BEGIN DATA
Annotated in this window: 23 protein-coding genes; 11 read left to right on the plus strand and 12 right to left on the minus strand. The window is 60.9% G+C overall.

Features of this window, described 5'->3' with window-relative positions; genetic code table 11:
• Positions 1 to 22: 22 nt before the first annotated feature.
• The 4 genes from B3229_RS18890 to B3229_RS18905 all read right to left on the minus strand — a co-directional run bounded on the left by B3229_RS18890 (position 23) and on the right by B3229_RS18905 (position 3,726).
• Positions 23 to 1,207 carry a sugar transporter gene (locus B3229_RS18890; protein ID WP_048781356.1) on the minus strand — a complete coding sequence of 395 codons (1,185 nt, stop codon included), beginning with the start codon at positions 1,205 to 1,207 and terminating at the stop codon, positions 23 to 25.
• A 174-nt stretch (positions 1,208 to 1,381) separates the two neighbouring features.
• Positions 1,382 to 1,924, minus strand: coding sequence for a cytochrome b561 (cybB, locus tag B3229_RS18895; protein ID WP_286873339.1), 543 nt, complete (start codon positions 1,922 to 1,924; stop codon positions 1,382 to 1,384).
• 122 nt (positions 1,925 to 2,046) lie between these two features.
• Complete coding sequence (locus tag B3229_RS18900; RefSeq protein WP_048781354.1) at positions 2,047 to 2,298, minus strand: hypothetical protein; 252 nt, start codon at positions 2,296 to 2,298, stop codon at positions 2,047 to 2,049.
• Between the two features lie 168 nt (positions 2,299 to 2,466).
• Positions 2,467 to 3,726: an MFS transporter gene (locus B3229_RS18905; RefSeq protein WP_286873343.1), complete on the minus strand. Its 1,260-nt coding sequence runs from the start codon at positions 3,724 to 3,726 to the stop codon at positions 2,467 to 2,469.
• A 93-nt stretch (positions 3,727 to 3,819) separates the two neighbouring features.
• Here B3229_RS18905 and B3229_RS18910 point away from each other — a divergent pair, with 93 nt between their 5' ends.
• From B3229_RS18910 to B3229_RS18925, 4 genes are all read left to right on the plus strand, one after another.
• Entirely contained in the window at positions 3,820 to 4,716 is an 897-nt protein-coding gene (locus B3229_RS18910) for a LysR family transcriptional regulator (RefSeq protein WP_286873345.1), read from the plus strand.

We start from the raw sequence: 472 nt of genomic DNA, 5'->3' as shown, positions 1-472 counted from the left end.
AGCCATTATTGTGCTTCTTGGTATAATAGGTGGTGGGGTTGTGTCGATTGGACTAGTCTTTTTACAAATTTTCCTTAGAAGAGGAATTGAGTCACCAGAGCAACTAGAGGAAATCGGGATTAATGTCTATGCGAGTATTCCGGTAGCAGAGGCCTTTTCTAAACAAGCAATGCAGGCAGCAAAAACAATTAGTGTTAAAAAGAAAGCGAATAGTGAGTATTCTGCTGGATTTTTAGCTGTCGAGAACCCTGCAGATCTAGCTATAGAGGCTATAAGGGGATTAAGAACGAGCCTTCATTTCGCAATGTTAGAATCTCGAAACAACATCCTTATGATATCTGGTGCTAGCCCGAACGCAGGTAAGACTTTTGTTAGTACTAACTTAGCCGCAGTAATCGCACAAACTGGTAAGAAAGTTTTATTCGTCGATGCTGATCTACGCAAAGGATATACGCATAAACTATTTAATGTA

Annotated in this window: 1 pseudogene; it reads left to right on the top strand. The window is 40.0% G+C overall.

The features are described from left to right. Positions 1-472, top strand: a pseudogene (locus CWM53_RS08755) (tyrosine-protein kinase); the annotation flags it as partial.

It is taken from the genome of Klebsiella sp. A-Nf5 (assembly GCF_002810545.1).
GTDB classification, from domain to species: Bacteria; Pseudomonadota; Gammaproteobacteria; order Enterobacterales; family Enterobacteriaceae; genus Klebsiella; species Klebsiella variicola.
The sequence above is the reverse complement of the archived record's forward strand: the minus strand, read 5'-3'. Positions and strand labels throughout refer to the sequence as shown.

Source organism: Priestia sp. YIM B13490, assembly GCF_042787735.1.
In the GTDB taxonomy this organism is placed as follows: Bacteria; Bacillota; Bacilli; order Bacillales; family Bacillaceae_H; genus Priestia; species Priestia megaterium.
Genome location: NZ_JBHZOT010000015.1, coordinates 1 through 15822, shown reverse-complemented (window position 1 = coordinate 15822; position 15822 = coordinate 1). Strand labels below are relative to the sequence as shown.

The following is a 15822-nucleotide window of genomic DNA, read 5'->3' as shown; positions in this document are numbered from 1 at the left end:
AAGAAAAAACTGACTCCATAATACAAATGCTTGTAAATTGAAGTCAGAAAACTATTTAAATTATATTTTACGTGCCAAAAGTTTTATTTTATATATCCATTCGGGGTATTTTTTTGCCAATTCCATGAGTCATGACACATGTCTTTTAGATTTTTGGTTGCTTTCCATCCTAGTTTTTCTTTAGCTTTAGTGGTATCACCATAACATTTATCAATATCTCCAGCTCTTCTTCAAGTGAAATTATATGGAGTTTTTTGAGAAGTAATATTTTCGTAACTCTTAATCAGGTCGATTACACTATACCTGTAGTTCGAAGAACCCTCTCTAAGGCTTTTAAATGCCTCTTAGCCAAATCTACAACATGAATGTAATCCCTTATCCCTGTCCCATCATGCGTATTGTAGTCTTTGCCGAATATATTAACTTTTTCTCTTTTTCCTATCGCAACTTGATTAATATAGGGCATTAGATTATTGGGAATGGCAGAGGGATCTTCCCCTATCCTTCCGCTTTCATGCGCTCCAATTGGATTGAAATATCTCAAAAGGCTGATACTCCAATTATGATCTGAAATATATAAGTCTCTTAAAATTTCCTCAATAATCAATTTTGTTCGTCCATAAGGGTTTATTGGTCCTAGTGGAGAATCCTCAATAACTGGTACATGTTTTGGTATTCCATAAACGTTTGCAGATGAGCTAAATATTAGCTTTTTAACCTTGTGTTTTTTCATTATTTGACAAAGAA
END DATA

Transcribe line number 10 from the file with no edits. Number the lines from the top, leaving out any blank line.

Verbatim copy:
• Between the two features lie 168 nt (positions 2,299 to 2,466).